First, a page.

Trump Threatens More Tariffs On US Trading Partners

 

WASHINGTON (AP) — President Donald Trump declared Tuesday that "Tariffs are the greatest!" and threatened to impose additional penalties on U.S. trading partners as he prepared for negotiations with European officials at the White House.

Trump tweeted from the White House that U.S. trade partners need to either negotiate a "fair deal, or it gets hit with Tariffs. It's as simple as that."

- Sponsors -

The president has engaged in hardline trading negotiations with China, Canada and European nations, seeking to renegotiate trade agreements he says have undermined the nation's manufacturing base and led to a wave of job losses in recent decades. The imposition of punishing tariffs on imported goods has been a favored tactic by Trump, but it has prompted U.S. trading partners to retaliate, creating risks for the economy.

Trump has placed tariffs on imported steel and aluminum, saying they pose a threat to U.S. national security, an argument that allies such as the European Union and Canada reject. He has also threatened to slap tariffs on imported cars, trucks and auto parts, potentially targeting imports that last year totaled $335 billion.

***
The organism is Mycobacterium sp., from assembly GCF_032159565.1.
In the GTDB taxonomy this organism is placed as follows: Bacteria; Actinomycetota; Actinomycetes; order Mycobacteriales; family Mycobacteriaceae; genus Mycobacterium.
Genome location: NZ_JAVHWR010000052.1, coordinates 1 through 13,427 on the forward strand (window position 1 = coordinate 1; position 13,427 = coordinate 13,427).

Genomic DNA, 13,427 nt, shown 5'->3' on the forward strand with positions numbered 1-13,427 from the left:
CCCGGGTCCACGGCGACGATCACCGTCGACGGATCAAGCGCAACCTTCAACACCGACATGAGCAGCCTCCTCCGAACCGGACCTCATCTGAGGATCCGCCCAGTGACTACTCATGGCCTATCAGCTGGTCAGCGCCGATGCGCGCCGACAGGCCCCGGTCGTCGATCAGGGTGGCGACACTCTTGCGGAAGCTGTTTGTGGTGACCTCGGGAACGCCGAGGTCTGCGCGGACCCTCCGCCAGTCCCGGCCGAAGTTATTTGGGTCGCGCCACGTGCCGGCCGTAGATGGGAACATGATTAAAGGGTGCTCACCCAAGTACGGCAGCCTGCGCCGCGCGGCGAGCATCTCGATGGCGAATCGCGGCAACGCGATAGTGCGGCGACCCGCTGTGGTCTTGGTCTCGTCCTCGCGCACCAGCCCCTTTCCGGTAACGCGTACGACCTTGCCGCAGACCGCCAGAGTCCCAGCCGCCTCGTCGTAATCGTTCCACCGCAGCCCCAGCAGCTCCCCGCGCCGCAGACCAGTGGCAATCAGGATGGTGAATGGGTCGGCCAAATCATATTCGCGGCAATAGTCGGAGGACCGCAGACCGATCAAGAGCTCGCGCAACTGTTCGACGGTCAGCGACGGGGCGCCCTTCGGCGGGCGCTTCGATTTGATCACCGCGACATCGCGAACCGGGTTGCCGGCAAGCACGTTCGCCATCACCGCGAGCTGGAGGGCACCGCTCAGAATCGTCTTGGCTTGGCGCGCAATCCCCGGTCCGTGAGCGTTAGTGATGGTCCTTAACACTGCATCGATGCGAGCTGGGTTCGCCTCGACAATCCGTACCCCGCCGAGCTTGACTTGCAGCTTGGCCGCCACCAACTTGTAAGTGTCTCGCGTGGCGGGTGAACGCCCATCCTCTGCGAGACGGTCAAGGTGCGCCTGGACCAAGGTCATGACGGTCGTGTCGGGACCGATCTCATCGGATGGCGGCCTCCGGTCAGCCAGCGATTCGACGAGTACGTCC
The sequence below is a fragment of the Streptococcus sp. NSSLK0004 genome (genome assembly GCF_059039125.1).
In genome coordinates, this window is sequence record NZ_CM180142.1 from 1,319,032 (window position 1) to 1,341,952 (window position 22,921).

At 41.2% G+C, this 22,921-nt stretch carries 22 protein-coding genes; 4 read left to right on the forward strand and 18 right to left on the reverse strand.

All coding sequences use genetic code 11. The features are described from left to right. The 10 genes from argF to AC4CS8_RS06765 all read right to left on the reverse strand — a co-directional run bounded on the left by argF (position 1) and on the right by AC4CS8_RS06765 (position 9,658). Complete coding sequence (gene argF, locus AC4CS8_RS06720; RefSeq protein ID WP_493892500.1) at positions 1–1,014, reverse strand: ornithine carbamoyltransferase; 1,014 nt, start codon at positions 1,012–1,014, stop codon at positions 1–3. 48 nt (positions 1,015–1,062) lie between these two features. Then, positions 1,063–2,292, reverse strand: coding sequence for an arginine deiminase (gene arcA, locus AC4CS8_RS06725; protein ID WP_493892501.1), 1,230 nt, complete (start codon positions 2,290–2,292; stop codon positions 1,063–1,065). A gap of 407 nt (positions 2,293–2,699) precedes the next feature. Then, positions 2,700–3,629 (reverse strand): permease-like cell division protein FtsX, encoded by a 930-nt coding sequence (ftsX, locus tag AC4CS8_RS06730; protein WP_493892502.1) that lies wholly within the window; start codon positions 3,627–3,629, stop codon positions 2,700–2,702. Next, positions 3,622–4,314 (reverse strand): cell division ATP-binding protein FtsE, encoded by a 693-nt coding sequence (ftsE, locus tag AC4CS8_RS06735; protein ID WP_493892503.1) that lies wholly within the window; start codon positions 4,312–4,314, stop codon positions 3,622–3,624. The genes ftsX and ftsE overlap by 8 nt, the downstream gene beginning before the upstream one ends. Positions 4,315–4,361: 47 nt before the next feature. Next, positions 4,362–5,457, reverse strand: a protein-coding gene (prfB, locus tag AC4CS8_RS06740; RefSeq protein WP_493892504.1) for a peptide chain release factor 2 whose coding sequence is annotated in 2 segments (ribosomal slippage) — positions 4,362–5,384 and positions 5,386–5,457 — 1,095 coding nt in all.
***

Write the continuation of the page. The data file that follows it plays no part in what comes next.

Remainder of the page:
And the president has already put tariffs on $34 billion in Chinese imports in a separate dispute over Beijing's high-tech industrial policies. Trump has threatened to ratchet that up to more than $500 billion, a move that has left financial markets uneasy. Beijing's retaliatory tariffs have hit American soybeans and pork.

- Partner Content -

Entergy’s Energy Smart Program Brings Cost Conscious Innovation to New Orleans

Offering comprehensive energy efficiency at no cost to the consumer, Entergy’s Energy Smart program incentivizes Entergy New Orleans customers to perform energy-saving upgrades in...

Trump wrote on Twitter Tuesday that the U.S. is a "'piggy bank' that's being robbed." He noted that countries "that have treated us unfairly on trade for years" are coming to Washington to negotiate.

The president is meeting with European Commission President Jean-Claude Juncker on Wednesday. The U.S. and European allies have been at odds over the president's tariffs on steel imports and are meeting as the trade dispute threatens to spread to automobile production.

– by Ken Thomas, AP reporter

Digital Sponsors / Become a Sponsor

Follow the issues, companies and people that matter most to business in New Orleans.

Email Newsletter

Sign up for our email newsletter